Monthly Archives: May 2016

Money Monster (2016) Clooney, Roberts – Movie Review



George Clooney stars as Lee Gates, a flashy Jim Kramer-ish cable television network host of a financial advice program called “Money Monster”, happy to dole out stock advice in a snarky, cocky manner, drawing more out of entertainment and spectacle than in how it might affect those on the other side should any of his “rock-solid” tips prove wrong. Someone it has affected finally forces him to learn first-hand when a distraught young man named Kyle Budwell storms onto the set during the live feed of the show, forcing Lee at gunpoint to put on a vest full of explosives, wanting some answers, as well as some contrition, after losing his life savings on supposedly sure-fire advice in putting one’s money in Ibis Clear Capital, a company the host persistently extoled the virtues of that suffered a major setback to the tune of $800 million in losses practically overnight, claiming a software glitch to its complicated corporate algorithm as responsible for things going haywire. Now Lee’s going to have to put his life on the line to get Kyle the answers he’s seeking from the show’s slated guest, Walt Camby, the jet-setting CEO of Ibis, on just how such an unlikely event could occur that would cost investors to potentially lose their livelihoods on a freak error.
Julia Roberts plays “Money Monster” producer Patty Fenn, who is set to leave to greener pastures to work for another network. Patty is the voice in Lee’s earpiece who tries to keep him on point, and in this case, to try to keep him alive, feeding him advice on what to do or say to his violent unexpected guest, while also making the decision to keep directing the show, coercing the host to do his job and get Kyle the answers he’s after by asking tough questions to IBIS chief communications officer, Diane Lester, in lieu of actually getting to the absent Camby for information. Those questions make Lester, who was hired to just deliver PR talking points (and to entertain Camby on the side), take a more aggressive stance, digging for some real answers that now even she’s curious about.


Louder Than Bombs (2015) Jesse Eisenberg – Movie Review



Gabriel Byrne stars as Gene, a widower high school teacher trying to establish a firm connection again with his two sons, Conrad and Jonah, over two years after the death of his award-winning war photojournalist wife’s death in a fatal car accident. A museum gallery wants to show some of her previously unpublished work she may have left behind, and her former colleague Richard at the New York Times would like to run a piece about the exhibit, as well as about her life, including the tidbit that the accident may have actually been a suicide. Gene knows he must tell his younger son, the troubled and mostly withdrawn teen Conrad, before it becomes public knowledge, while eldest Jonah,, who ends up visiting following the birth of his own son to sift through the photographs to hand over to the museum, thinks his dad should stop them from mentioning that part of the story altogether, which he denies the validity of.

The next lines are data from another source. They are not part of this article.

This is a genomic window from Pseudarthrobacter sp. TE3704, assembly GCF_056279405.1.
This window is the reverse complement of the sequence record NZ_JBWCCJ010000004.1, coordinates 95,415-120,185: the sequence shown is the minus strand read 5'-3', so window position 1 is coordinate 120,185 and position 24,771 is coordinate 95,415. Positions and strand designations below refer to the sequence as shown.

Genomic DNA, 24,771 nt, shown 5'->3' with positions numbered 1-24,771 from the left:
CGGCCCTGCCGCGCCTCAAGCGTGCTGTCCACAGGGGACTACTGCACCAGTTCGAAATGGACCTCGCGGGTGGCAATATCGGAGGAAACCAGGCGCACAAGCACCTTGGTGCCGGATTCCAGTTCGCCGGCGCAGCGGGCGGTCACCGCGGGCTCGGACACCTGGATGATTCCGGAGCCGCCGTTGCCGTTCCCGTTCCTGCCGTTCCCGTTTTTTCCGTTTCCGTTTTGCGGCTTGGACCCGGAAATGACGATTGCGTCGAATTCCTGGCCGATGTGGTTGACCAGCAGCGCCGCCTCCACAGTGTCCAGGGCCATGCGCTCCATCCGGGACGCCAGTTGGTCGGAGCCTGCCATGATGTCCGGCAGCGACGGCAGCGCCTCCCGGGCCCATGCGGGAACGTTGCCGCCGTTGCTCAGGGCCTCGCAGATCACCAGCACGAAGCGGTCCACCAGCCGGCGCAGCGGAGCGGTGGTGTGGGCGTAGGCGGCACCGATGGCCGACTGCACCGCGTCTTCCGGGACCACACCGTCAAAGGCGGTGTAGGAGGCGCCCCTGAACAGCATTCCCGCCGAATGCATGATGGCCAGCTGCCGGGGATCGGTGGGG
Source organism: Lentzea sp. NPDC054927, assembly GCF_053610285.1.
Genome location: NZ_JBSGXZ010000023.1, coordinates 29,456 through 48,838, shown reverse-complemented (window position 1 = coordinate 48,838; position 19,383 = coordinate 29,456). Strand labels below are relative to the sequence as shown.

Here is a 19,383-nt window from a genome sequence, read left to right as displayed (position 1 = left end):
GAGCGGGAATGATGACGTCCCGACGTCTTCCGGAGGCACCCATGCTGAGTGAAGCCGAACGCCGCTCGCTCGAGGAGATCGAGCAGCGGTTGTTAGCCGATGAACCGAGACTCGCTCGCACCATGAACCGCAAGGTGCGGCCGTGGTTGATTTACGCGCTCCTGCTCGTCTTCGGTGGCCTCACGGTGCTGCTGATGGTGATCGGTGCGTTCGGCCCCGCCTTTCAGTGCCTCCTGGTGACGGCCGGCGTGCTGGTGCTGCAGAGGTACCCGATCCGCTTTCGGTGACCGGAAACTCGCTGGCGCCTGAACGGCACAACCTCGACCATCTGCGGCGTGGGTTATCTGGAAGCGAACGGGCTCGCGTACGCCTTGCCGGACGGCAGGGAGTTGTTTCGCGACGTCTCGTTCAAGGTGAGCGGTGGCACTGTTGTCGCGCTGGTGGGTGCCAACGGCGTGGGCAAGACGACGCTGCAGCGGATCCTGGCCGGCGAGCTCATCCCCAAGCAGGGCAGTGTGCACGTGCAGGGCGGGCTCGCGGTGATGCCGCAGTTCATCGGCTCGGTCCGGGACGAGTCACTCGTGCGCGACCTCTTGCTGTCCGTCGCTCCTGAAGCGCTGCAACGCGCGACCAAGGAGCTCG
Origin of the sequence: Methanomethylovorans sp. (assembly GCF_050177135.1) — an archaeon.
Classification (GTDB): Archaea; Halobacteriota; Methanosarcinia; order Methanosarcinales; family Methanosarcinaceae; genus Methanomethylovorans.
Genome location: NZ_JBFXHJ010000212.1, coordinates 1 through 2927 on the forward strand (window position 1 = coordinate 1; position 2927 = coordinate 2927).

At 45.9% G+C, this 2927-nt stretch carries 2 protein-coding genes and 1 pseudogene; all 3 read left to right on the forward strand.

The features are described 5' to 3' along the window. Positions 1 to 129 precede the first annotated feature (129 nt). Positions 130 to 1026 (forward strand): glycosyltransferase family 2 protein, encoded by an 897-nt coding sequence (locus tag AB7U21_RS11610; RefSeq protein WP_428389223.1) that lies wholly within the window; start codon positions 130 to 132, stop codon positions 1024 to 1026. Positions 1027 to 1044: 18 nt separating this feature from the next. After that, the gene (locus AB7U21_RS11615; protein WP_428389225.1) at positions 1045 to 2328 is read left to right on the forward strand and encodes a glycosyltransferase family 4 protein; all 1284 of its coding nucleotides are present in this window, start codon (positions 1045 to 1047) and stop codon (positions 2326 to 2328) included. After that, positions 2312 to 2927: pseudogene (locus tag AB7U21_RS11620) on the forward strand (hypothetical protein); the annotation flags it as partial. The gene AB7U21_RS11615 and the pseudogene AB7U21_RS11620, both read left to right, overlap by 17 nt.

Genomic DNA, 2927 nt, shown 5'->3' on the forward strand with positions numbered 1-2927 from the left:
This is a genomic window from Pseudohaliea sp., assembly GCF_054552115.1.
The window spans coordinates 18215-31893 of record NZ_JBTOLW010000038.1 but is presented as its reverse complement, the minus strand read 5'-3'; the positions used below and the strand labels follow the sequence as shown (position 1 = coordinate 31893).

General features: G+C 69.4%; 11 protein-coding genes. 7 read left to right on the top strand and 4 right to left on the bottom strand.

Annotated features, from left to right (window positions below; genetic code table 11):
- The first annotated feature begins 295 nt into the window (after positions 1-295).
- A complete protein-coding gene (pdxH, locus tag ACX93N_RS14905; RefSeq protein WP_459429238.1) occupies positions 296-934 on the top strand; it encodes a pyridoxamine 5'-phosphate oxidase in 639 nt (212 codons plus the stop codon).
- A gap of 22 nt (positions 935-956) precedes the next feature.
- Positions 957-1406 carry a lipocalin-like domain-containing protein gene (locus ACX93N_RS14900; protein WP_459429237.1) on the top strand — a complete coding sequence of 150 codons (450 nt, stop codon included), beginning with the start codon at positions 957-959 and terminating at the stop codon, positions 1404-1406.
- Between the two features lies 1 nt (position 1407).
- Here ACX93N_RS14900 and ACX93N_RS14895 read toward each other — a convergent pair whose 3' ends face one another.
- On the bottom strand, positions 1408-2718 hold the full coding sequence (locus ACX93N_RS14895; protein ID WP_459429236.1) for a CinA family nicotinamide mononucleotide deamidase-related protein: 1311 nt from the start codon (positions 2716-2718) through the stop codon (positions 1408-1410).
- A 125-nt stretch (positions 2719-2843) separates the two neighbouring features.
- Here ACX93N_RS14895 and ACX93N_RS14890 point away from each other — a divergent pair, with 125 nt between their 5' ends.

Dough (2015) Jonathan Pryce – Movie Review



Jonathan Pryce stars as elderly widower Nat, the current owner of the family’s century-old Jewish bakery that’s just barely been scraping by of late, mostly because his predominantly Jewish clientele are moving away from the East End London neighborhood (filmed mostly in Budapest) or dying off. When Nat’s only assistant leaves for a better paying job, he’s stuck having to do it all himself, unsuccessfully, as he advertises for a new apprentice, but the prospects are dismal. It’s bad enough that Nat, who moves slower and is woefully out of practice, isn’t going to be able to deliver the quality and quantity the shop needs to stay afloat; he really feels the squeeze when a greedy developer (who, we learn, also stole away his baker) buys the building and wants to push Nat out before the five years remaining on his lease.
Nat reluctantly accepts the services of his Muslim African refugee shop cleaner’s son, Ayyash, who needs a cover job in order to start to peddle drugs and make much needed money for his family to get out of the dilapidated slum in which they currently reside. Ayyash doesn’t have time for both his full-time job and his drug dealing, so he decides to do both at once while at the bakery, unbeknownst to Nat. When Ayyash rashly hides a stash of weed inside a mixing machine, causing the latest batch of kosher baked goods to give their customers a lift, repeat business begins to pick up for the first time in many years. Seeing this opportunity to both help himself and his kindly boss who will certainly lose his livelihood, he decides he can kill two birds with one stone by selling his weed through by keeping the customers as baked as the items they purchase.


Captain America: Civil War (2016) Marvel – Movie Review